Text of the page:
Tackling modern changes in global market research
Last week Reineke Reitsma, Research Director at Forrester Research, wrote a very insightful article about global research for the Forrester blog for Market Insights professionals on RW Connect. Reineke is obviously very interested in doing research across different countries and cultures and her two decades work in Market Research has allowed her to gain some interesting views on the subject. However, Reineke says that she believes that conducting international research is even more challenging now than it was 20 years ago, when she started her research career.
She outlines some of her reasons for why she believes this to be the case and talks of the challenges researchers face when conducting global research.
One point that she raises in her article is how best to adapt methodologies and questionnaires so that they are globally comparable across different cultures. She claims that ‘as soon as the surveyed cultures are so different that you need to adapt research methodologies, you’ve lost the chance for global comparisons.’ This suggests that there is a fine line between globalization and localization and this is something that needs to be addressed prior to any research method being carried out.
Another challenge is how to put to data into a local context, as the real drivers of behaviour in different regions can be very difficult to understand. A simple case of looking at results and comparing them with those of other countries may result in completely the wrong conclusions.
Finally, Reineke identifies problems with distributing and communicating these results back. She claims that collecting information is one thing, but communicating it back to local organisations and having them act on it is quite another. She asks the question: ‘will local market insights teams use, share and implement the data you have collected globally?’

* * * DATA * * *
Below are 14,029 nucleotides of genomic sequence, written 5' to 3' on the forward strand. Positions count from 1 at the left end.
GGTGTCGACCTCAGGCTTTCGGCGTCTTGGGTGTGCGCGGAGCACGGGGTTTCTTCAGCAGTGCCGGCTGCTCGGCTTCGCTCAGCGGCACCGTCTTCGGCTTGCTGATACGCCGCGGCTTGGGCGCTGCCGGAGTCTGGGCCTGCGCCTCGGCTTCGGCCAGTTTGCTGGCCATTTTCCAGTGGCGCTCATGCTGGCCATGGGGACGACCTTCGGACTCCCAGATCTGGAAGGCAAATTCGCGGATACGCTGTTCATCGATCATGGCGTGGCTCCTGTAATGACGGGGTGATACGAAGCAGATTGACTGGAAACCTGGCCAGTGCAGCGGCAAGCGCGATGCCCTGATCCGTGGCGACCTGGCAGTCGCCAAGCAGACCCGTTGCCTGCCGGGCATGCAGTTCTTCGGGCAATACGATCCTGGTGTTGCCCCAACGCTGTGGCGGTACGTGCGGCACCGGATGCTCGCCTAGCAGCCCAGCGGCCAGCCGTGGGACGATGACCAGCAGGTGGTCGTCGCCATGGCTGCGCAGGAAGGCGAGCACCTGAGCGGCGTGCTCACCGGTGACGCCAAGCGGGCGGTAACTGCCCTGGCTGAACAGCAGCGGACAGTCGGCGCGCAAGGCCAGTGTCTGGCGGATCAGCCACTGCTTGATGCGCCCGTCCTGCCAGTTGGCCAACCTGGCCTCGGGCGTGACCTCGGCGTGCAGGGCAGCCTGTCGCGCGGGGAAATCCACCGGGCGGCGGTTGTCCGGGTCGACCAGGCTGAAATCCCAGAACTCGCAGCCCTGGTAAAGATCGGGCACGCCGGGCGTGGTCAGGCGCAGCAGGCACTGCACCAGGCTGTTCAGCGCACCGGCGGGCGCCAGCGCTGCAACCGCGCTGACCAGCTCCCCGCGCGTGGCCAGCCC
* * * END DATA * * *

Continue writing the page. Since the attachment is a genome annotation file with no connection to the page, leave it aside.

However, these are the problems that have always surrounded this type of research, so why is it so much harder now? Reineke believes that it is partly because of the huge rise in social media and technology which is causing information to travel faster than ever before, making the world seem smaller. ‘It feels like we know everything, or at least we could. But knowing doesn’t necessary equal understanding.’ She adds that the understanding and analysis of information from different regions is extremely challenging because our brain translates new information into concepts that we feel familiar with. This can cause us to make assumptions about things that we think we know. But is it true?
Reineke is working on a research framework that gives Market Insights Professionals a guide for the collecting, analysing, and communicating global research. This process also includes the kind of information needed, how to move from data to actual insight, and an overview of solutions that can help you share these insights.
One of the key components of this framework is collaboration with local teams, as they are believed to be the ones that in many cases can make or break a project. Three tips outlined by Reineke are:
- Make sure you engage with them before you need them; make them feel part of your team.
- Work with local resources to vet the final outcome: Get additional insights and feedback and brainstorm possible action items. Don’t report local results back into the global organization without a local check. It’s so easy to get this wrong.
- Make sure you communicate from the get-go how you will share the final results, when you will share them, and, most importantly, with whom you will share them. Don’t give local teams the impression that you’re going over their heads.
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